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Alchemy in Early Modern Europe

December 18, 2009

Alchemy and Authority in the Holy Roman Empire by Tara E. Nummedal. Chicago University Press, 2007. 256 pages.

Distilling Knowledge: Alchemy, Chemistry, and the Scientific Revolution by Bruce T. Moran. Cambridge University Press, 2005. 199 pages.

There is an embarrassment of riches within the treasury of the historiography of alchemy. Situated inside the broader context of early modern scientific development, the history of alchemy has experienced considerable growth in recent years, as judged by the substantial number of texts on the subject published within the last decade. Two significant recent works, Alchemy and Authority in the Holy Roman Empire by Tara Nummedal and Distilling Knowledge: Alchemy, Chemistry, and the Scientific Revolution by Bruce Moran provide an up close look at the lives of alchemists within the larger story of scientific progress in early modern Europe.

Alchemy itself is an interesting field due to the massive degree of overlap it has with other disciplines. As much as it contained the budding seeds of modern scientific development, with its inherent penchant for experimentation and observation, there was also the incorporation of the supernatural, which provided its critics ample ammunition to discredit the field. Alchemists are probably most well known for outlandish claims of turning lead into gold; however, they also engaged in medicinal and mechanical pursuits. Both Moran and Nummedal demonstrate that particular kernels of chemical knowledge, such as the concepts of distillation and transmutation, provide a bridge between the world of the alchemist and modern science.

Nummedal, for her part, focuses on a theme significant to early modern scientific development, that of authority. Alchemists in early modern Europe wished to establish legitimacy for their profession in the face of scorn from many writers such as Thomas Erastus, Geoffrey Chaucer, and Francesco Petrarch, who labeled them as charlatans and frauds. However, Nummedal demonstrates that many royal patrons of the alchemists were more influenced by the writings of this collection of individuals themselves, whose claims of transmuting cheap metals into gold and increasing mining production tantalized them.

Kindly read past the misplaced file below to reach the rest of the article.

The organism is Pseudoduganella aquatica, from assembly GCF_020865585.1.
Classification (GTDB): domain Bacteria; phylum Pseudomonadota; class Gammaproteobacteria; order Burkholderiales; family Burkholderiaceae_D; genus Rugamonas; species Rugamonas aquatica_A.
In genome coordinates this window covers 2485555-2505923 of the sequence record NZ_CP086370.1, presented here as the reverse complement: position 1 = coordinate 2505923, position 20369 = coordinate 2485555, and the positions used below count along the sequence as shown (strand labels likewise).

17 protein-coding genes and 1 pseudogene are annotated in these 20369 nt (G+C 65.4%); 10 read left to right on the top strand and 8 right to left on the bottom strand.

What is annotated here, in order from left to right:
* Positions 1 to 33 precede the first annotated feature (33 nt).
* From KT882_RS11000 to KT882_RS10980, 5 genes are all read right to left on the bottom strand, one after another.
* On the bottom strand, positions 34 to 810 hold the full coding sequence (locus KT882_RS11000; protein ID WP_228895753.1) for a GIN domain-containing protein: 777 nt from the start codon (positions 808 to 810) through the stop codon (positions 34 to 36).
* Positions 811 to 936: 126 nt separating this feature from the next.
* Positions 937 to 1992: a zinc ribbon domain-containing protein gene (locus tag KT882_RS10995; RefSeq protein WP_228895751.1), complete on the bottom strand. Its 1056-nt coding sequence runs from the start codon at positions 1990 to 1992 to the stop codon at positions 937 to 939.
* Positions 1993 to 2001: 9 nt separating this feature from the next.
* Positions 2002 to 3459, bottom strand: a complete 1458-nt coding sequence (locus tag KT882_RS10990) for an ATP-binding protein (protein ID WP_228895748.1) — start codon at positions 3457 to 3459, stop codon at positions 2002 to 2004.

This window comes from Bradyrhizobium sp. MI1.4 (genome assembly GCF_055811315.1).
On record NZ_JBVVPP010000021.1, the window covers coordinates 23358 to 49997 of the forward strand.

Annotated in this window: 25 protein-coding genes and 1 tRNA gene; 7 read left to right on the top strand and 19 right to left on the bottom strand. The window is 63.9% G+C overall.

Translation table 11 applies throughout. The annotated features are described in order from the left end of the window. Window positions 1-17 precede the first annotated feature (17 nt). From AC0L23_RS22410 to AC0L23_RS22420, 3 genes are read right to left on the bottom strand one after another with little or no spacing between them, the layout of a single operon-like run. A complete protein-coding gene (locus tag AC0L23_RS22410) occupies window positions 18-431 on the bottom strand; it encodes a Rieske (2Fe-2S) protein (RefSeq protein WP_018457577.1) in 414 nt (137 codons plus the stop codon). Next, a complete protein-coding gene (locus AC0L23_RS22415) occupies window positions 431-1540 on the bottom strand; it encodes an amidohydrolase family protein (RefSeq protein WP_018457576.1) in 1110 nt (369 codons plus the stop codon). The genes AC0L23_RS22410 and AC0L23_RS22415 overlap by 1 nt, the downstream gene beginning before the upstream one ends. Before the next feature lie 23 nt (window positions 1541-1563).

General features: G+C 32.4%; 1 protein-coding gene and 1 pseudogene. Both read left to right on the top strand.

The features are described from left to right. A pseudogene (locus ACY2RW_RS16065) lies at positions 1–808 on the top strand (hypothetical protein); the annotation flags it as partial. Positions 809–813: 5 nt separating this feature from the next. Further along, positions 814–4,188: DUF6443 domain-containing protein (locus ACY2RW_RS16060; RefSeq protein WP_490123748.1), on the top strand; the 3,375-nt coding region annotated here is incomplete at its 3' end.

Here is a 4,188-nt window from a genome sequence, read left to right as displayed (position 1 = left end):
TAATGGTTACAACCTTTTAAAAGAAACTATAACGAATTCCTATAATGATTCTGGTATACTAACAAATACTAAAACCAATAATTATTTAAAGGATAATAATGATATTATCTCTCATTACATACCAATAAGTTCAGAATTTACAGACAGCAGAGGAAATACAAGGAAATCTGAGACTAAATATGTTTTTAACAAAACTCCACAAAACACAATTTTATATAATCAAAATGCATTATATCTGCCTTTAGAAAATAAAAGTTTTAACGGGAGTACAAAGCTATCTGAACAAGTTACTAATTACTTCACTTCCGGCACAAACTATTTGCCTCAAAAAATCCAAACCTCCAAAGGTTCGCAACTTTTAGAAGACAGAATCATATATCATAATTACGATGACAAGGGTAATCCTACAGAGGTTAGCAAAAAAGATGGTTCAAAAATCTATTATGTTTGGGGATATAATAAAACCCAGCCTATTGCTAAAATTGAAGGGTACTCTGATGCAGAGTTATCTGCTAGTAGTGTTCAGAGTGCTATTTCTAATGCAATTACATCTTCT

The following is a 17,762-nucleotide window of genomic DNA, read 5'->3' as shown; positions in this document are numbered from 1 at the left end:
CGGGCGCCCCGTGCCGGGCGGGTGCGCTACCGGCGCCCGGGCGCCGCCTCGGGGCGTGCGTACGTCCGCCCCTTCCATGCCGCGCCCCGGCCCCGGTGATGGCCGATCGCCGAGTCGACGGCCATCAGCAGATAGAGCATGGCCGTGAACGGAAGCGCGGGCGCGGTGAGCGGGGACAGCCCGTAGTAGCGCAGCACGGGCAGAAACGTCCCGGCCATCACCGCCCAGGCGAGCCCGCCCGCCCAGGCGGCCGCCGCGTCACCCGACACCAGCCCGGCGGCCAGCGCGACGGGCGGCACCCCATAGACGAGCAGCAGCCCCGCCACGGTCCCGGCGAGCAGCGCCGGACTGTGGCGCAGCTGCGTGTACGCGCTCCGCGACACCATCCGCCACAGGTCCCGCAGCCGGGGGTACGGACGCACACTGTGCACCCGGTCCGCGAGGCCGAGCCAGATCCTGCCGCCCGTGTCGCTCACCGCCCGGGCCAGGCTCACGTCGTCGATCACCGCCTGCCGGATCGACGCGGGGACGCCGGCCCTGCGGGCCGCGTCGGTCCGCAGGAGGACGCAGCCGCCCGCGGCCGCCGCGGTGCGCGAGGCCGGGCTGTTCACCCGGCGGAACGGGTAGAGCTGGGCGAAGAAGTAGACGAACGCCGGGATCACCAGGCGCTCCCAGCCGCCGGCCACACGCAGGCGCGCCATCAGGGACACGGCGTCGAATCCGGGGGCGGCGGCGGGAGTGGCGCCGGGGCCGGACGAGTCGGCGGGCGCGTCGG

Thus, the tension between alchemists’ ability to deliver on their promises and their patrons’ images led to a “high-risk, high-reward game,” that could either promise quick riches, or more often, a brutal untimely end. (4) Nummedal’s sources come primarily from court proceedings against the alchemists in the latter category, demonstrating the common fate of these enterprising folk. However, the danger of such documentation, as Nummedal points out, is that the ideological battle over the authority of opinion causes the reliability of such sources to be problematic. To create a nuanced view into the lives of alchemists, Nummedal has also collected an array of contracts and supply orders, to demonstrate how they actually built their workshops and practiced their art.

The alchemist brought a variety of skills which were in demand in early modern Europe. Their skills in mining, metallurgy, and medicine derived prodigious support in some royal circles, provided they could deliver on their promises. Though times were never easy, Nummedal explains that the 16th century was a difficult time for the alchemists, as their art differed from the practitioners of other early modern scientific disciplines; there where no guilds or supporting institutions, only their own entrepreneurial spirit.

The other side of Nummedal’s story involves the critics of the alchemists, such as those like Leonhard Thurneisser who were also trying to establish their own authoritative voice by railing against both real and perceived falsehoods of the alchemists. (68) Unfortunately for the alchemists, there was credence given to the writings of skeptics like Thurneisser as Nummedal points out in the case of Hans Nüschler, who appears to have genuinely wanted to experiment in order to achieve the famed alchemical chrysopoia, or transmutation, but turned to fraud when the desired results were not achieved. (158)